Had a question.. I'm thinking about buying a washington DC condo at the foreclosure trustee auction.. It's a first mortgage foreclosure but there is a condo lien recorded after the 1st mortgage.
I've read some places that I would be responsible for $1,000 of the condo lien and other places that the whole lien would be wiped out. Anyone know for sure?
Also are property taxes and condo fees pro-rated from the date of sale on DC properties? I buy in Maryland all the time but realize DC may be different.
Thanks for your help
Condos in DC have supremacy over mortgage liens. So even if it is recorded in 2nd position, it is in actuality in 1st position.
I second what @Russell Brazil said. Recently purchased a condo in Washington DC that was foreclosed on, and although it was listed as REO on the MLS, a lien by the HOA had also been placed. For the deed to be properly transferred to me, that lien had to be paid off in full (the HOA would not allow the sale to go through otherwise). Fortunately I was able to force the bank to cover that cost since they were desperate to get it off their books.
To answer your other questions: property taxes should be pro-rated, HOA fees wouldn't necessarily be. If you close on the 5th of the month, then by default the seller should have already paid the fees for that month (assuming they are due on the 1st) and you wouldn't be responsible until the following month. That was my experience though, I suppose each HOA and/or seller could treat things differently.
This doesn't really make sense. Any DC attorneys in the group? I found some information from 2014 stating that only 6 months of assessments are super priority. Meaning that 6 months would need to be paid at a foreclosure sale of the first mortgage and the remaining would be wiped in 2nd position.
What year did this change?
I did some research. Below is from the DC code. Check out the Bold/underlined sentence. As it reads look like I would only at the most be liable for 6 months of condo fees.. and maybe none since the 6-month super priority reads like it's mostly about when a condo association foreclosures on a unit not when a first mortgage forecloses.
(i) Upon any voluntary transfer of a legal or equitable interest in a condominium unit, except as security for a debt, all unpaid common expense assessments or installments thereof then due and payable from the grantor shall be paid or else the grantee shall become jointly and severally liable with the grantor subject to the provisions of subsection (h) of this section. Upon any involuntary transfer of a legal or equitable interest in a condominium unit, however, the transferee shall not be liable for such assessments or installments thereof as became due and payable prior to his acquisition of such interest. To the extent not collected from the predecessor in title of such transferee, such arrears shall be deemed common expenses, collectible from all unit owners (including such transferee) in proportion to their liabilities for common expenses pursuant to § 42-1903.12(c).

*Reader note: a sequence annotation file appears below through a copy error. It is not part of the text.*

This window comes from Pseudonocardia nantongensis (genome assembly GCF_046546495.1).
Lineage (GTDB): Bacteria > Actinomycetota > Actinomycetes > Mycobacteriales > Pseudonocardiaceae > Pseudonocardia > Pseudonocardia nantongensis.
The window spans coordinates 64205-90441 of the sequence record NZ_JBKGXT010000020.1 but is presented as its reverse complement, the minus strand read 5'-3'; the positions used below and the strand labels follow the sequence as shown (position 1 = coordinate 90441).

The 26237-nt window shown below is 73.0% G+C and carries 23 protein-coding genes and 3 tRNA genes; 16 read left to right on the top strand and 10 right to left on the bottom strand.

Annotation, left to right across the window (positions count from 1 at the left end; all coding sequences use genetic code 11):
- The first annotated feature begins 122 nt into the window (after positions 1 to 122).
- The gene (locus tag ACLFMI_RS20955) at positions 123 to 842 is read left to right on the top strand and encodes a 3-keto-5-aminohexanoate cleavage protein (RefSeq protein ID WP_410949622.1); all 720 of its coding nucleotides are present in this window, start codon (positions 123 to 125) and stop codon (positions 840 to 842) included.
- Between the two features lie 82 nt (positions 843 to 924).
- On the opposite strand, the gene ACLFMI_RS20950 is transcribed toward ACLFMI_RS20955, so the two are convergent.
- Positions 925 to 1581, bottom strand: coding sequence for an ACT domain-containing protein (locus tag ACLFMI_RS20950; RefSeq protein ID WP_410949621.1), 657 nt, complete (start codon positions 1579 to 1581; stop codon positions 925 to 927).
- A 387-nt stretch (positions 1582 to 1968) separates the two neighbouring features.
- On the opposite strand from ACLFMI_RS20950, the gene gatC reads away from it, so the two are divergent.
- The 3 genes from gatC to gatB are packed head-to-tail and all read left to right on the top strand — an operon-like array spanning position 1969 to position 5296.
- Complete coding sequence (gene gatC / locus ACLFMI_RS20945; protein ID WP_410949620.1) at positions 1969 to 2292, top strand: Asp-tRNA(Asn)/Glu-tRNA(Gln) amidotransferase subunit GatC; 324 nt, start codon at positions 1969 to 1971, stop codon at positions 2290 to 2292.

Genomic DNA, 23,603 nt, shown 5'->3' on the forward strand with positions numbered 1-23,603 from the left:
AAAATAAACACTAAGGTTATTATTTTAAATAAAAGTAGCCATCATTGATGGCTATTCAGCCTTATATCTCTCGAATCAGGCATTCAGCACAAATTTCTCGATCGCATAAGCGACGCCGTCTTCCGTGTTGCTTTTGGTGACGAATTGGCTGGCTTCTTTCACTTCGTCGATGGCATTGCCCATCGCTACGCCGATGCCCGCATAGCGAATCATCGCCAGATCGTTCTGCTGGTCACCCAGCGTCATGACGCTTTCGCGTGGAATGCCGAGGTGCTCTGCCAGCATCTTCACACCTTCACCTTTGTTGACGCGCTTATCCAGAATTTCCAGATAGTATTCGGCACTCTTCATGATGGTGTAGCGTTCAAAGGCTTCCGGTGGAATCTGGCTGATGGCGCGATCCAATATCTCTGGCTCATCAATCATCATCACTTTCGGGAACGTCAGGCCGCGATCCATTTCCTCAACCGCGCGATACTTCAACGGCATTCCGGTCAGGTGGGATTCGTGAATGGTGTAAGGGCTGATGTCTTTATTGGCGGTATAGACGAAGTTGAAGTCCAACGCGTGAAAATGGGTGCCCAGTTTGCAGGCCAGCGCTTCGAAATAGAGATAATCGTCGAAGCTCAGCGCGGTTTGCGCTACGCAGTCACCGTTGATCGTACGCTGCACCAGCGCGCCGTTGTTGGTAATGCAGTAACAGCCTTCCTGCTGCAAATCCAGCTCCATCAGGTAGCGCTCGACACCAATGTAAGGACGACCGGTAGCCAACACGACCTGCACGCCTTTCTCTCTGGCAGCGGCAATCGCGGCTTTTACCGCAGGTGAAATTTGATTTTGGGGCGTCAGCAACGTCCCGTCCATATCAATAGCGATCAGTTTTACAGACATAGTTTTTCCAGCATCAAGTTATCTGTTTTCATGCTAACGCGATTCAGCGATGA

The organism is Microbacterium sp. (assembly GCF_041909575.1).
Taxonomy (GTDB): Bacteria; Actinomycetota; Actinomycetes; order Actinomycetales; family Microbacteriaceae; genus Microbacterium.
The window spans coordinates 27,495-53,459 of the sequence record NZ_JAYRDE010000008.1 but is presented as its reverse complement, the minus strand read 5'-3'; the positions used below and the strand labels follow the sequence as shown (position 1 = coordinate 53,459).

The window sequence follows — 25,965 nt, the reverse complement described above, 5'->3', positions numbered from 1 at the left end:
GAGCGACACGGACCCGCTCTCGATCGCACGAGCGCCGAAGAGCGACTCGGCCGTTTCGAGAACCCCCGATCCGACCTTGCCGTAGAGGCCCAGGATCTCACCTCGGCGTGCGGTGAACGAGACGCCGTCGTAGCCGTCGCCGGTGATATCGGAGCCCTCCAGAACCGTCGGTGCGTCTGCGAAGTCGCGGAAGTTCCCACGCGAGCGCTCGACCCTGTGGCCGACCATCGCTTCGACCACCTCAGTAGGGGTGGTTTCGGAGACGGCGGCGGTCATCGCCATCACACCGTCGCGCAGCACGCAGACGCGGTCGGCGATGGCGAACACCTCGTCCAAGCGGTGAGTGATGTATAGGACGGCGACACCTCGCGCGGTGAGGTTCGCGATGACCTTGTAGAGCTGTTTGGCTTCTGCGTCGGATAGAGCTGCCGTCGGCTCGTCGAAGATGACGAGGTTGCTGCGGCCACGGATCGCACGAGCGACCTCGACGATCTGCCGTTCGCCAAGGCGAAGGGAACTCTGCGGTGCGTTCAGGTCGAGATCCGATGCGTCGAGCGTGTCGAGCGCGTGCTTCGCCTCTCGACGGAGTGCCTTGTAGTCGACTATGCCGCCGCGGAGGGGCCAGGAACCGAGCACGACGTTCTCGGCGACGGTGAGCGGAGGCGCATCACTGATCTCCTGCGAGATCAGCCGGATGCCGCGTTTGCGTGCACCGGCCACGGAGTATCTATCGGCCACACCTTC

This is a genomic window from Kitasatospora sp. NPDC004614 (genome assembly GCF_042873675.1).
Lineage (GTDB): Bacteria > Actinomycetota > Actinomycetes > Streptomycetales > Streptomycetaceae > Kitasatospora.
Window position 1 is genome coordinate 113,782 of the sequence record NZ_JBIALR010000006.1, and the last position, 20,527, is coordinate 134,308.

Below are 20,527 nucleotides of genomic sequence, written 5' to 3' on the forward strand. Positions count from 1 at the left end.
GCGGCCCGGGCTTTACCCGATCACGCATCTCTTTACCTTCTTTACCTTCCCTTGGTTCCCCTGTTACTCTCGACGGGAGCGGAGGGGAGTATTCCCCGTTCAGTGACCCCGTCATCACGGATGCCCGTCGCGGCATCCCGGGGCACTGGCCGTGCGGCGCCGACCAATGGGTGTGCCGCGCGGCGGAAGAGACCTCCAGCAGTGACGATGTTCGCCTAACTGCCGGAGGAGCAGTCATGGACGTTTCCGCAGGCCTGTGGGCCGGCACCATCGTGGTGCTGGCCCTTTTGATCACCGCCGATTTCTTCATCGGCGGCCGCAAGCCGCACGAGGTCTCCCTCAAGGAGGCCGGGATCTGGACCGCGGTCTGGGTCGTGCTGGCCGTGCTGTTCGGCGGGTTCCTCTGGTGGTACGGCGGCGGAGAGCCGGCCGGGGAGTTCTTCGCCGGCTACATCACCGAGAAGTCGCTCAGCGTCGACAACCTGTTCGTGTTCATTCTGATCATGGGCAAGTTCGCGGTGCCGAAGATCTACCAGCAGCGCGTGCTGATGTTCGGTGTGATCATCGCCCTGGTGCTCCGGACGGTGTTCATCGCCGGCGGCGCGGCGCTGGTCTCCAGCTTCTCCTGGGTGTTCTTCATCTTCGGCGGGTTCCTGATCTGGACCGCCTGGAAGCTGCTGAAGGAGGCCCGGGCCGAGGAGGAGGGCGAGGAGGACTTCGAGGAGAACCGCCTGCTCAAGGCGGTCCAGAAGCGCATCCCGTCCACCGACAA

Don’t know about your HOA lien priority there but property taxes are Not prorated in a foreclosure auction.....they stay with the property and buyer will be responsible for All past property taxes. Proration only happens in a normal sale where the seller is paying their proper portion.
Read the DC code all you want and misinterpret it. The fact is condo associations have priority in DC. A condo association can foreclose and wipe out all other ownership interests including the mortgage. This is not some big secret, but a well known fact in DC.
Chase Condo Association v. JP Morgan Chase, Liu v. Us Bank, US Bank v. Greenparks.
Lenders continue to try to fight this fact and continually lose.
@Russell Brazil "Read all the DC code you want and Misinterpret it? " Wow, condescending much? The case of Chase Condo Association v. JP Morgan Chase, Liu v. Us Bank, US Bank v. Greenparks was a condo association foreclosing Not a first mortgage foreclosing. They are treated differently.
Sorry if it sounded condescending. Call any title attorney and ask them if they would issue title insurance on the condo if the association lien is not released. The answer will be no, because that associations lien does not get wiped out, they will still have the ability to foreclose.